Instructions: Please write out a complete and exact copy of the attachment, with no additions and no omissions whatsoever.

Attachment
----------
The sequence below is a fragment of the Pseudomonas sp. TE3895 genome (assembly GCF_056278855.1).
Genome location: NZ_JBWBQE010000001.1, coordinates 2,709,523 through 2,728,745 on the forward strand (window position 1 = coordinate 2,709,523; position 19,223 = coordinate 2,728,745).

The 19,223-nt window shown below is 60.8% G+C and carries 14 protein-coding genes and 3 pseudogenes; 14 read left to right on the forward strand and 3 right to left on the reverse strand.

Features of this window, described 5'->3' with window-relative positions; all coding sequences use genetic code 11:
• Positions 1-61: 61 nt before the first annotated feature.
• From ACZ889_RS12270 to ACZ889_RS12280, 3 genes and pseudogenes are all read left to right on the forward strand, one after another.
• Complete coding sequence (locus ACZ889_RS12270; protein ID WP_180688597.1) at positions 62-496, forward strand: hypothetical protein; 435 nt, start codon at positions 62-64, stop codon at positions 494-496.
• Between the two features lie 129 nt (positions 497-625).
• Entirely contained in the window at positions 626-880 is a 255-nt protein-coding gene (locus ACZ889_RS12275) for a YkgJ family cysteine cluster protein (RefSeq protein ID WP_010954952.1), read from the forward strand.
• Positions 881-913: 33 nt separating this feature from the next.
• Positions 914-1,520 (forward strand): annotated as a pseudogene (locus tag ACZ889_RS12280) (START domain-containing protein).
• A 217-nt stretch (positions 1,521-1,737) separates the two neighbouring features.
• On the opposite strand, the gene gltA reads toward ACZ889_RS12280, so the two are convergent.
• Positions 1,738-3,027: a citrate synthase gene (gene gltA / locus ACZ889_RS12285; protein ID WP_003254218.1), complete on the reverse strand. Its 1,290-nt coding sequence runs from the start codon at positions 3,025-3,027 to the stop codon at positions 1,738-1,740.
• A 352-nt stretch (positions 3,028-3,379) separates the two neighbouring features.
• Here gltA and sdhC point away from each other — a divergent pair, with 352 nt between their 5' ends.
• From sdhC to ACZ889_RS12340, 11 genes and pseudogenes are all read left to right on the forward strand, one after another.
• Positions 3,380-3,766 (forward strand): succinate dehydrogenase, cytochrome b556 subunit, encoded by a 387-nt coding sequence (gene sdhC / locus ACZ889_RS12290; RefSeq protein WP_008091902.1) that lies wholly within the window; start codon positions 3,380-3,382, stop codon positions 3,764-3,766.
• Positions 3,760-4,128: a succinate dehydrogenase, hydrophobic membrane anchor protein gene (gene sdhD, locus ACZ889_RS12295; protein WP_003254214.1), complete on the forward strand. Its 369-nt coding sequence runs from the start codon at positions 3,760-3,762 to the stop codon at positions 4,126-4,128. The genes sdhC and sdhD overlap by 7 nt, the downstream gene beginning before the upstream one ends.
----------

The sequence below is a fragment of the Pseudomonas sp. TE3895 genome (assembly GCF_056278855.1).
Genome location: NZ_JBWBQE010000001.1, coordinates 2,709,523 through 2,728,745 on the forward strand (window position 1 = coordinate 2,709,523; position 19,223 = coordinate 2,728,745).

The 19,223-nt window shown below is 60.8% G+C and carries 14 protein-coding genes and 3 pseudogenes; 14 read left to right on the forward strand and 3 right to left on the reverse strand.

Features of this window, described 5'->3' with window-relative positions; all coding sequences use genetic code 11:
• Positions 1-61: 61 nt before the first annotated feature.
• From ACZ889_RS12270 to ACZ889_RS12280, 3 genes and pseudogenes are all read left to right on the forward strand, one after another.
• Complete coding sequence (locus ACZ889_RS12270; protein ID WP_180688597.1) at positions 62-496, forward strand: hypothetical protein; 435 nt, start codon at positions 62-64, stop codon at positions 494-496.
• Between the two features lie 129 nt (positions 497-625).
• Entirely contained in the window at positions 626-880 is a 255-nt protein-coding gene (locus ACZ889_RS12275) for a YkgJ family cysteine cluster protein (RefSeq protein ID WP_010954952.1), read from the forward strand.
• Positions 881-913: 33 nt separating this feature from the next.
• Positions 914-1,520 (forward strand): annotated as a pseudogene (locus tag ACZ889_RS12280) (START domain-containing protein).
• A 217-nt stretch (positions 1,521-1,737) separates the two neighbouring features.
• On the opposite strand, the gene gltA reads toward ACZ889_RS12280, so the two are convergent.
• Positions 1,738-3,027: a citrate synthase gene (gene gltA / locus ACZ889_RS12285; protein ID WP_003254218.1), complete on the reverse strand. Its 1,290-nt coding sequence runs from the start codon at positions 3,025-3,027 to the stop codon at positions 1,738-1,740.
• A 352-nt stretch (positions 3,028-3,379) separates the two neighbouring features.
• Here gltA and sdhC point away from each other — a divergent pair, with 352 nt between their 5' ends.
• From sdhC to ACZ889_RS12340, 11 genes and pseudogenes are all read left to right on the forward strand, one after another.
• Positions 3,380-3,766 (forward strand): succinate dehydrogenase, cytochrome b556 subunit, encoded by a 387-nt coding sequence (gene sdhC / locus ACZ889_RS12290; RefSeq protein WP_008091902.1) that lies wholly within the window; start codon positions 3,380-3,382, stop codon positions 3,764-3,766.
• Positions 3,760-4,128: a succinate dehydrogenase, hydrophobic membrane anchor protein gene (gene sdhD, locus ACZ889_RS12295; protein WP_003254214.1), complete on the forward strand. Its 369-nt coding sequence runs from the start codon at positions 3,760-3,762 to the stop codon at positions 4,126-4,128. The genes sdhC and sdhD overlap by 7 nt, the downstream gene beginning before the upstream one ends.